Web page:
If you would like to join our email list, please click here. We are committed to making our workshop fully accessible to all persons. Questions, requests, and/or concerns may be directed to Beatrice Bradley (bbradley@uchicago.edu) or Jo Nixon (ejnixon@uchicago.edu).

Image Source: Image Provided by Ayanna Thompson, Othello, dir. Jette Steckel (2009)

Jane Mikkelson on “Lyric as Infinite Translation”

Please join the Renaissance Workshop
Monday, May 21, when

Jane Mikkelson
PhD Candidate
South Asian Languages and Civilization and Near Eastern Languages and Civilizations
University of Chicago
presents the paper:

“Lyric as Infinite Translation: The Sustained Reimagining of Indic and Islamic Ideas in the Persian Poetry of Bīdel of Delhi (d. 1721)”
MONDAY 21 May
5:00 – 6:30 PM
Rosenwald 405

The paper, to be read in advance, has been distributed to the Renaissance Workshop mailing list and is available with a password in the post below. Light refreshments will be served.

If you would like to join our mailing list, please click here. We are committed to making our workshop fully accessible to all persons. Questions, requests, and/or concerns may be directed to Beatrice Bradley (bbradley@uchicago.edu) or Jo Nixon (ejnixon@uchicago.edu).

Image: “Three Aspects of the Absolute,” Smithsonian, D.C.: 1823.

Michal Zechariah on “Gratitude and Moral Agency in Paradise Lost”

Please join the Renaissance Workshop
MONDAY, May 7, when

Michal Zechariah
PhD Student, English
University of Chicago

presents the paper:

“’Good Unkown’: Gratitude and Moral Agency in Paradise Lost
MONDAY 7 May
5:00 – 6:30 PM
Rosenwald 405

The paper, to be read in advance, has been distributed to the Renaissance Workshop mailing list and is available with a password in the post above. Light refreshments will be served.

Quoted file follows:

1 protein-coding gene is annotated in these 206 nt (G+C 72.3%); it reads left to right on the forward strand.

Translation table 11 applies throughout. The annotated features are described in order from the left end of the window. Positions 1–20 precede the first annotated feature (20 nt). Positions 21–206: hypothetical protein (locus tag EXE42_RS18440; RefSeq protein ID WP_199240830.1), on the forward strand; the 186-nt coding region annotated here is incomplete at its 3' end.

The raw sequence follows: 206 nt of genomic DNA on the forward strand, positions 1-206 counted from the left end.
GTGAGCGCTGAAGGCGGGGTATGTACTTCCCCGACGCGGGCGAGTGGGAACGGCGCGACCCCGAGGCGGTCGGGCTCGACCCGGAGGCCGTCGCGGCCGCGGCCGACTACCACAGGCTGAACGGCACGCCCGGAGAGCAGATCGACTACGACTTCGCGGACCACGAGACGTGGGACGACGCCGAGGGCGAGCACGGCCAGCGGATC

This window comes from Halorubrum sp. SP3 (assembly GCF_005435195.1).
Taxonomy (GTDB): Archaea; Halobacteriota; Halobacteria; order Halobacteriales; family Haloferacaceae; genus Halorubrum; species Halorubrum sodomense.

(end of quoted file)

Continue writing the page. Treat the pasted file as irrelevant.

If you would like to join our mailing list, please click here. We are committed to making our workshop fully accessible to all persons. Questions, requests, and/or concerns may be directed to Beatrice Bradley (bbradley@uchicago.edu) or Jo Nixon (ejnixon@uchicago.edu).

Image: Gustave Doré, Illustration for Paradise Lost, 1866

Richard Strier on George Herbert & François de Sales

Please join the Renaissance Workshop
and the Early Modern and Mediterranean Worlds Workshop
MONDAY, April 23, when

Richard Strier
Sulzberger Distinguished Service Professor Emeritus
Department of English
University of Chicago

presents the paper:

“‘Devout Humanism’ and Its Problems: George Herbert & François de Sales”
MONDAY 23 April
5:00 – 6:30 PM
Rosenwald 405

The paper, to be read in advance, has been distributed to the Renaissance Workshop mailing list and is available with a password in the post above. Light refreshments will be served.

If you would like to join our mailing list, please click here. We are committed to making our workshop fully accessible to all persons. Questions, requests, and/or concerns may be directed to Beatrice Bradley (bbradley@uchicago.edu) or Jo Nixon (ejnixon@uchicago.edu).

Image: Rogier van der Weyden, “The Magdalen Reading,” National Gallery, London: c. 1435-38.